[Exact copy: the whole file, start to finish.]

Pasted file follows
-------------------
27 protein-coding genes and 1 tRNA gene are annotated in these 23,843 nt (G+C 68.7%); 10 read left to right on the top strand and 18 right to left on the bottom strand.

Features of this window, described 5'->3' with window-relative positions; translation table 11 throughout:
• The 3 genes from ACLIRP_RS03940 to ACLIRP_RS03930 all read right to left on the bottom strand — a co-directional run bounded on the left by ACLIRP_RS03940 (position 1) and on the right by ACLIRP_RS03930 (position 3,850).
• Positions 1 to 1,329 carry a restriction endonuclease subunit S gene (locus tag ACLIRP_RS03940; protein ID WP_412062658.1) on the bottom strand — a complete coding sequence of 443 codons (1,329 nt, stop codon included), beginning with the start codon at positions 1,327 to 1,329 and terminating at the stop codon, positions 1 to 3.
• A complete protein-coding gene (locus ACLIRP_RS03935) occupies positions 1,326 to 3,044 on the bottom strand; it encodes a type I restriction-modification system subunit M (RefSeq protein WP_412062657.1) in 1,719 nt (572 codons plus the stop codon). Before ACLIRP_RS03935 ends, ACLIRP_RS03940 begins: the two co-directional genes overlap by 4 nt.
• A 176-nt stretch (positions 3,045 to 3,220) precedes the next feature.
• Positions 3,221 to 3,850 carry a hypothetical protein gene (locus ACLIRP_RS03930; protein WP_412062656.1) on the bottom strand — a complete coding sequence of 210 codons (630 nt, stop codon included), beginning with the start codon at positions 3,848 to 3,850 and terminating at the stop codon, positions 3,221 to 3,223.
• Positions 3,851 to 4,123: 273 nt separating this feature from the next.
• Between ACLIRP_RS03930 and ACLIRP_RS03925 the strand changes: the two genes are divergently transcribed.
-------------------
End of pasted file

27 protein-coding genes and 1 tRNA gene are annotated in these 23,843 nt (G+C 68.7%); 10 read left to right on the top strand and 18 right to left on the bottom strand.

Features of this window, described 5'->3' with window-relative positions; translation table 11 throughout:
• The 3 genes from ACLIRP_RS03940 to ACLIRP_RS03930 all read right to left on the bottom strand — a co-directional run bounded on the left by ACLIRP_RS03940 (position 1) and on the right by ACLIRP_RS03930 (position 3,850).
• Positions 1 to 1,329 carry a restriction endonuclease subunit S gene (locus tag ACLIRP_RS03940; protein ID WP_412062658.1) on the bottom strand — a complete coding sequence of 443 codons (1,329 nt, stop codon included), beginning with the start codon at positions 1,327 to 1,329 and terminating at the stop codon, positions 1 to 3.
• A complete protein-coding gene (locus ACLIRP_RS03935) occupies positions 1,326 to 3,044 on the bottom strand; it encodes a type I restriction-modification system subunit M (RefSeq protein WP_412062657.1) in 1,719 nt (572 codons plus the stop codon). Before ACLIRP_RS03935 ends, ACLIRP_RS03940 begins: the two co-directional genes overlap by 4 nt.
• A 176-nt stretch (positions 3,045 to 3,220) precedes the next feature.
• Positions 3,221 to 3,850 carry a hypothetical protein gene (locus ACLIRP_RS03930; protein WP_412062656.1) on the bottom strand — a complete coding sequence of 210 codons (630 nt, stop codon included), beginning with the start codon at positions 3,848 to 3,850 and terminating at the stop codon, positions 3,221 to 3,223.
• Positions 3,851 to 4,123: 273 nt separating this feature from the next.
• Between ACLIRP_RS03930 and ACLIRP_RS03925 the strand changes: the two genes are divergently transcribed.